The best fights come with questions, and there are many surrounding Deontay Wilder v Tyson Fury as they meet in a highly-anticipated rematch
Tyson Fury has dismissed Deontay Wilder as a “one-trick pony” ahead of their WBC heavyweight title rematch on Saturday.
Fury failed in his bid to snatch the belt from the champion when he was dropped twice in their 2018 bout, earning Wilder a draw despite being out-boxed for much of the fight.
Wilder’s renowned power was evidenced that night when he knocked Fury down in rounds nine and 12, with the latter a particularly devastating shot which the Mancunian somehow recovered from.
Some believe that power will ensure Wilder keeps the belt again when the pair fight at the MGM Grand in Las Vegas this weekend, but Fury is convinced he has the measure of his man.
Here, Gareth A Davies speaks to two trainers who know the fighters intimately to ask how they think the fight will be won…
How Fury can win:
Ben Davison, Fury’s former trainer
At the top level it boils down to game-plan. When you’ve got an elite fighter, and like it or not Deontay Wilder is an elite-level fighter, if you go in with the wrong tactics you could lose.
When Wilder holds his right hand between his right nipple and his hip Tyson needs to read that as a warning sign that Wilder is ready to strike. It’s a warning sign. He worked on reading that in the first fight.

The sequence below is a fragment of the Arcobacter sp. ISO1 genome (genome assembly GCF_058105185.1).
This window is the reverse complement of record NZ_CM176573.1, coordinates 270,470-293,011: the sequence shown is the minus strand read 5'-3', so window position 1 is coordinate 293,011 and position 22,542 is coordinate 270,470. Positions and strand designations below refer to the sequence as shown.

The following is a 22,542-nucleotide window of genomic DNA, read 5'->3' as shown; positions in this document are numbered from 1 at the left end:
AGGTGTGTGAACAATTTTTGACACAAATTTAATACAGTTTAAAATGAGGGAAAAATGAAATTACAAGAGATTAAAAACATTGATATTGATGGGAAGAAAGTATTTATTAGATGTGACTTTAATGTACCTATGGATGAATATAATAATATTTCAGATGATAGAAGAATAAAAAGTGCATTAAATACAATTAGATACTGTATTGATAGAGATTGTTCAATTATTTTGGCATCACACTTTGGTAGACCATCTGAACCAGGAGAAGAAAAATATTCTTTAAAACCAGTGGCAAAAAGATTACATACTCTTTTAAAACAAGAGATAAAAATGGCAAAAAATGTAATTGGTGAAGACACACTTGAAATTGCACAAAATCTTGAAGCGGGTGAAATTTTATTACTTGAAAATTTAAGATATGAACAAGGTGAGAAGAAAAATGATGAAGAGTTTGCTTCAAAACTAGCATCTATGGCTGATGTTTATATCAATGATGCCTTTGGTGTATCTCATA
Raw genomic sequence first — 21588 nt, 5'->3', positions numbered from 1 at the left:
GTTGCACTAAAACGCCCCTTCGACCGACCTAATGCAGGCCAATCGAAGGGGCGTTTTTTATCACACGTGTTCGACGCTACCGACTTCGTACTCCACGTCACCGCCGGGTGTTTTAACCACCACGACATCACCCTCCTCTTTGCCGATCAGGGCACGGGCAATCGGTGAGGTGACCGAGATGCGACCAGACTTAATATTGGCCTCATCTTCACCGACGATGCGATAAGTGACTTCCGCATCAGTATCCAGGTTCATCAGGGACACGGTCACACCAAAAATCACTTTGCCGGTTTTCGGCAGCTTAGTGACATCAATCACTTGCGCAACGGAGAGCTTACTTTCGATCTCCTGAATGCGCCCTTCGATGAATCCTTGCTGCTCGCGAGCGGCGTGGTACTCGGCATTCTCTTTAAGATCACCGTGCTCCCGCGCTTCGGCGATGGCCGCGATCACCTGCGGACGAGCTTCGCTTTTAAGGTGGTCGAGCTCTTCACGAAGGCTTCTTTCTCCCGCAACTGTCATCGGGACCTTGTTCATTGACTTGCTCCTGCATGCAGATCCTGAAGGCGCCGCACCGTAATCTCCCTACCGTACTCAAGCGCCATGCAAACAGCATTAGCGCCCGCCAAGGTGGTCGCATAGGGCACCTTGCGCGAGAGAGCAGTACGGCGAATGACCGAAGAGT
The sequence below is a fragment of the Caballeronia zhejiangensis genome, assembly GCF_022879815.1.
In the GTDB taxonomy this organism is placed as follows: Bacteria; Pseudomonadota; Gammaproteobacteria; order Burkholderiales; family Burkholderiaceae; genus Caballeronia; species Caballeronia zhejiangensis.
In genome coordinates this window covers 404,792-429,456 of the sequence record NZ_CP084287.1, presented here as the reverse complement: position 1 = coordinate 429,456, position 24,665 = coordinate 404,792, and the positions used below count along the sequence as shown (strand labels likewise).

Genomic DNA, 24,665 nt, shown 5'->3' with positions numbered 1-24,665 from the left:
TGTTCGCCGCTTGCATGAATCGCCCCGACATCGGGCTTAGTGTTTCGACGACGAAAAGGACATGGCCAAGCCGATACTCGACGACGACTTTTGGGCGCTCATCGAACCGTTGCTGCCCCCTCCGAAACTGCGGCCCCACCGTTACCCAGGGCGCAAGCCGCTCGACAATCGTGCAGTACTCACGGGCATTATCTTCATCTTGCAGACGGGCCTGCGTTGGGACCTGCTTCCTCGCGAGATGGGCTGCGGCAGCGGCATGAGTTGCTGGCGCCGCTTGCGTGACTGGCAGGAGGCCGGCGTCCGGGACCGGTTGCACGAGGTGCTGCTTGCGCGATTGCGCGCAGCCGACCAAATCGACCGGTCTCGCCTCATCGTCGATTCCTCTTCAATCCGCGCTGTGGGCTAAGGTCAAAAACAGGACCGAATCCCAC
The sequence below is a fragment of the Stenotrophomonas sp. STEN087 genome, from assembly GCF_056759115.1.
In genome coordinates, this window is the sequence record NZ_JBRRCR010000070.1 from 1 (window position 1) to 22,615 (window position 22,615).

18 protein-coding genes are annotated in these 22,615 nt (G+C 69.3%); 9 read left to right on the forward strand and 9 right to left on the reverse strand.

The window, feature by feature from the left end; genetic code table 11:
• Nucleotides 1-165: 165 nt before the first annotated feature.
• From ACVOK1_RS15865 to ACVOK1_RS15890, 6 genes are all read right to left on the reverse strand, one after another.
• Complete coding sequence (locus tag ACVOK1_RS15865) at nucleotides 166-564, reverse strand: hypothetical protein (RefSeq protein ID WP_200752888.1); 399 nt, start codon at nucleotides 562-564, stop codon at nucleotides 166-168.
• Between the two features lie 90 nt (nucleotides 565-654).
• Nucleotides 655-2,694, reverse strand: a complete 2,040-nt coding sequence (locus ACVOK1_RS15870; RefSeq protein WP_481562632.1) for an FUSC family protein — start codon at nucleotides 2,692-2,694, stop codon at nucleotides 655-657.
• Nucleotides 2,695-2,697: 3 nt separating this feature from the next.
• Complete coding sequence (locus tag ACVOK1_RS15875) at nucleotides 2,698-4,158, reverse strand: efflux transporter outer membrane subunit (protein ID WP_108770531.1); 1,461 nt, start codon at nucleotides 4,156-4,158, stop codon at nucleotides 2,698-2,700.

Wilder could use the tactic where he forgets about the right hand for a few rounds. He may use his jab and try to lull Tyson into a false sense of security. Then all of a sudden he sinks a right hand.
In his last fight, Wilder was throwing a left hook to the body of Luis Ortiz and a left hook to the shoulder of Ortiz. What was he doing? He was positioning Ortiz to have to go towards Wilder’s right hand. By punching him in the arm and throwing long left hooks to the body, he walked Ortiz round to his right hand and consequently Ortiz walked straight into that trap.
Tyson can keep Wilder’s left hand busy by touching it, blocking it, putting his arms up.
Tyson can dominate this fight with his jab and movement, as he did in the first fight, but he could also get him with a left hook.
It did a massive job for Tyson in the 12th round of the first fight and allowed him to take control after he had been down.
How Wilder can win:
Jay Deas, Wilder’s current trainer
Does Tyson Fury being more aggressive play into our hands? I think it’s a situation where if he’s taking chances, that’ll give us opportunities as well.
One of Fury’s real talents is negating what you do until you get frustrated and then he begins to do what he can do. He can make a war of it, but Tyson can punch. The boxer can punch and the puncher can box.
This is the kind of fight where you have to realise Fury will not give you opportunities – you have to make your own opportunities. You can’t wait on him, hoping he has a fatal flaw you can exploit at some point down the line. You have to press that and make that flaw apparent.
That doesn’t mean you have to do that in one round, it could be a process that gets you there later in the fight. But we do have to make some headway early – that’s one of the things we have been working on.
I think it very well could be a fight which comes down to what adjustments each fighter has made. We feel we have a solid game-plan, and it’s good to have a strategy, but you’ve also got to be flexible and react to what’s happening once the bell rings.